Fig 4
X/O counterbalancing results for the full data set over the last three sessions. The log L/R behavior ratios are plotted as a function of the obtained log L/R reinforcer ratios. Axis labels are displaced for readability.

Sequential Analysis

A sequential analysis was performed for the 1[ratio]9 and 9[ratio]1 data following the method of Bakeman and Gottman (1986; see Schneider & Davison, 2006, for a more detailed explanation). Based on the observed number of occurrences of each response, chance levels of each of the four Lag 1 patterns (left–left, left–right, right–left, and right–right) were determined. The actual number of occurrences of these patterns was compared to these expected values, and z-scores calculated on that basis. A positive z-score indicates more instances of that pattern than expected by chance. For both sequential analysis figures, the statistically significant Bonferroni-corrected z-scores at the .05 level were 2.6 (one-tailed) or 2.8 (two-tailed). Both of the patterns that emerged have occurred previously under related conditions (e.g., Schneider & Davison, 2006).

Figure 5 compares the sequential analysis results for unreinforced leading responses over the first three and last three sessions. The chicks preferentially followed unreinforced responses on either side with a response on the rich side, with only 4 of 100 points being inconsistent for the first three sessions, χ2(1)  = 85, p < .001, and 5 of 100 for the last three sessions, χ2(1)  = 81, p < .001. The rich right chicks tended to show larger differences from chance than the rich left chicks (average absolute z-score of 3.3 compared to 2.3). Again, reinforcer and response rates correlated with this result: Rich right chicks received more total training reinforcers on average (426 vs. 364 for rich left) and produced more responses (787 vs. 656).

Fig 5
Developmental series of sequential probability results for unreinforced leading responses, for the 9[ratio]1 (rich left) and 1[ratio]9 (rich right) groups. The z-scores are based on the difference between the expected and observed frequencies of each ...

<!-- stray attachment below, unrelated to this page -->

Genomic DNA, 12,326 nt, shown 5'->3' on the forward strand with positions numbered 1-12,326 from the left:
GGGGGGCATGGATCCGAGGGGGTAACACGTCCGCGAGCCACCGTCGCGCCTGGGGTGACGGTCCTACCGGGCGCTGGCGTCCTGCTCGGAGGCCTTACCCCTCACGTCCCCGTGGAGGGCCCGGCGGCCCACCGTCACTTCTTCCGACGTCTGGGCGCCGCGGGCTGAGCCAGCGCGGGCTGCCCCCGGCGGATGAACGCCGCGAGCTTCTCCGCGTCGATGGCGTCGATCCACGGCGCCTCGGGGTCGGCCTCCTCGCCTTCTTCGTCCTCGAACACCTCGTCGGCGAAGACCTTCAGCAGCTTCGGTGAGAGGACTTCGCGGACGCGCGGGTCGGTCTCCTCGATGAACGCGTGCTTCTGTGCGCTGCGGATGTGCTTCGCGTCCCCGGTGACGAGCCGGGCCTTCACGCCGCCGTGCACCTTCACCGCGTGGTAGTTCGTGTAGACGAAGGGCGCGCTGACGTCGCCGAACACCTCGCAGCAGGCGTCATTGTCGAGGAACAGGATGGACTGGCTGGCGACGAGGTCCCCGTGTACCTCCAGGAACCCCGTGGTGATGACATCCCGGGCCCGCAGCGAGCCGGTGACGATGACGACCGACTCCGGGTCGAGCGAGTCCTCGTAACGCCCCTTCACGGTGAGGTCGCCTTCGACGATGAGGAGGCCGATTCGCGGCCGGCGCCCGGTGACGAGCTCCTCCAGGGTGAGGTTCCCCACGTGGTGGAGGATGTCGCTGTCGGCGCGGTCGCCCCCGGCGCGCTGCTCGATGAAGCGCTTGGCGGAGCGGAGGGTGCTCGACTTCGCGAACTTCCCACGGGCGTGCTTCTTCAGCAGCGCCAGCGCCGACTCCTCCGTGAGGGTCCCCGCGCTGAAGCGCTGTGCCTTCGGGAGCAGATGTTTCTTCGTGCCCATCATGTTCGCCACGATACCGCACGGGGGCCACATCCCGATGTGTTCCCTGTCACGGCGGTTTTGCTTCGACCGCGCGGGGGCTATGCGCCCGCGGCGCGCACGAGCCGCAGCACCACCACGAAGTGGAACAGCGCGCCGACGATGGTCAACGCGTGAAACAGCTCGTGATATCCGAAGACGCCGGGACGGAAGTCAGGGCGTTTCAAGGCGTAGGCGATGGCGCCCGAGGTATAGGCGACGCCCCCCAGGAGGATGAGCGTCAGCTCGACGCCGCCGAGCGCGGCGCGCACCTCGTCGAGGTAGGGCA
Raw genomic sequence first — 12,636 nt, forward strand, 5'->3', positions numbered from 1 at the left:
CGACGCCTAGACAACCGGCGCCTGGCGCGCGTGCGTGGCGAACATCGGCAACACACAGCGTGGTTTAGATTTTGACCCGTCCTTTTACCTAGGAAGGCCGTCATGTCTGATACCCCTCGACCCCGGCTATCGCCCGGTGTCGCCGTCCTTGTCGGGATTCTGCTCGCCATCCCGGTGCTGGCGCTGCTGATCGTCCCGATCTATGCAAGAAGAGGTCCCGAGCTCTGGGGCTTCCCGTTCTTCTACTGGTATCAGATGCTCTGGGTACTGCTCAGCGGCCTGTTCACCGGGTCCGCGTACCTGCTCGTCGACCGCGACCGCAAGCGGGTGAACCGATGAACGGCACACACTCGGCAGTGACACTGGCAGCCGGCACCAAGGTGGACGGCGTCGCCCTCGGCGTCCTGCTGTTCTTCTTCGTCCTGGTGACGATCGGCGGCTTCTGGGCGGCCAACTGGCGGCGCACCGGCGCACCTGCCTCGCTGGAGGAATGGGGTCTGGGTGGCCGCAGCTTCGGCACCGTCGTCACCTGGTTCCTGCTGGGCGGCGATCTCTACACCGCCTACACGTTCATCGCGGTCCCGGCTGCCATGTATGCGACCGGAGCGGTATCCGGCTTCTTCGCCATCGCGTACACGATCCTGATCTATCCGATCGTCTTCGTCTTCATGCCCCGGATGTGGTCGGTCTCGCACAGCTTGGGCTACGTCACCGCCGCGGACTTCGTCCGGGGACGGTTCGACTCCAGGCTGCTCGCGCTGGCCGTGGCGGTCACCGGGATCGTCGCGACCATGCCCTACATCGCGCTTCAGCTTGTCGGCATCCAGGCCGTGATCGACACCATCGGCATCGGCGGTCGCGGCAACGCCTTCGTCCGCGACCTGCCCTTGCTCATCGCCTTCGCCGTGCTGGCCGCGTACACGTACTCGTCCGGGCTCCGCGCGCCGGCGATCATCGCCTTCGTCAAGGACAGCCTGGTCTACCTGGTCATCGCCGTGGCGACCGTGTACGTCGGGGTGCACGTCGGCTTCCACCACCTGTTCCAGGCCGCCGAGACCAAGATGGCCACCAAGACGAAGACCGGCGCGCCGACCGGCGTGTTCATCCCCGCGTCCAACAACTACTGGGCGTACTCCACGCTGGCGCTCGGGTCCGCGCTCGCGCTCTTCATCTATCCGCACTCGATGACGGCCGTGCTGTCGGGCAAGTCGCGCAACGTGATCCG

Figure 6 presents the sequential analysis results for reinforced leading responses over the first three and last three sessions. Here another laterality effect occurred. For the rich left group, whichever response was reinforced tended to be immediately repeated. For example, a reinforced right choice was more likely than chance to be followed by another right (albeit seldom exceeding individual statistical significance levels for the z-scores). For the rich left group over the first three sessions, only 8 of 48 failed to follow this repetition pattern, χ2(1)  = 21, p < .001; for the last three sessions, only 5 of 48 failed, χ2(1)  = 30, p < .001. The most notable change over time was the disappearance of the only major conflict with the repetition pattern (Chick 1[ratio]9−5).

Fig 6
Developmental series of sequential probability results for reinforced leading responses, for the 9[ratio]1 (rich left) and 1[ratio]9 (rich right) groups. The z-scores are based on the difference between the expected and observed frequencies of each ...

In contrast, for the rich right group, no pattern was evident for the first three sessions, and the repetition pattern suggested in the last three sessions was not as strong or consistent. However, the average tendency over time was a move toward the repetition pattern: Considering data points positive if they followed the pattern and negative if they did not, the average rich right z-score almost doubled, changing from 0.29 to 0.56. In addition, another possible effect of response and reinforcement rate was noted. The 5 rich right chicks with the strongest repetition patterns in the last three sessions had higher average response and reinforcement totals than the 5 that departed most from that pattern (533 vs. 390 reinforcers; 1041 vs. 698 responses).